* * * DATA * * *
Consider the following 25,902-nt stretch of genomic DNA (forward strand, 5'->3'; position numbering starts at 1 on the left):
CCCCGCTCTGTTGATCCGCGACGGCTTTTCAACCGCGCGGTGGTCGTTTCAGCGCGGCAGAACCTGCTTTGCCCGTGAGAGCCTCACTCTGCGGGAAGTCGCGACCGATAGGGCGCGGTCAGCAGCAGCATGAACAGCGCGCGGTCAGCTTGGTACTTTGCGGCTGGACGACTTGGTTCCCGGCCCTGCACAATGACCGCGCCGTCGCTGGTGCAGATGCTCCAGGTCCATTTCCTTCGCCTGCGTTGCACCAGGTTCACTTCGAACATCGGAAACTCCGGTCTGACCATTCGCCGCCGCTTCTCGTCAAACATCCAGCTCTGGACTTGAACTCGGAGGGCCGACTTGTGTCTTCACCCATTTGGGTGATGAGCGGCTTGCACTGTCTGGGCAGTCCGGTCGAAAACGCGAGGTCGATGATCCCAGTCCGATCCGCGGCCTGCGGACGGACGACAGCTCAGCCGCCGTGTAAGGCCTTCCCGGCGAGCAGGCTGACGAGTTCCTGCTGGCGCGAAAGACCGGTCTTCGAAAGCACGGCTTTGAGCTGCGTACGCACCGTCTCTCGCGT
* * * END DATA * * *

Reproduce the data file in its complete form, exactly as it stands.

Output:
Consider the following 25,902-nt stretch of genomic DNA (forward strand, 5'->3'; position numbering starts at 1 on the left):
CCCCGCTCTGTTGATCCGCGACGGCTTTTCAACCGCGCGGTGGTCGTTTCAGCGCGGCAGAACCTGCTTTGCCCGTGAGAGCCTCACTCTGCGGGAAGTCGCGACCGATAGGGCGCGGTCAGCAGCAGCATGAACAGCGCGCGGTCAGCTTGGTACTTTGCGGCTGGACGACTTGGTTCCCGGCCCTGCACAATGACCGCGCCGTCGCTGGTGCAGATGCTCCAGGTCCATTTCCTTCGCCTGCGTTGCACCAGGTTCACTTCGAACATCGGAAACTCCGGTCTGACCATTCGCCGCCGCTTCTCGTCAAACATCCAGCTCTGGACTTGAACTCGGAGGGCCGACTTGTGTCTTCACCCATTTGGGTGATGAGCGGCTTGCACTGTCTGGGCAGTCCGGTCGAAAACGCGAGGTCGATGATCCCAGTCCGATCCGCGGCCTGCGGACGGACGACAGCTCAGCCGCCGTGTAAGGCCTTCCCGGCGAGCAGGCTGACGAGTTCCTGCTGGCGCGAAAGACCGGTCTTCGAAAGCACGGCTTTGAGCTGCGTACGCACCGTCTCTCGCGT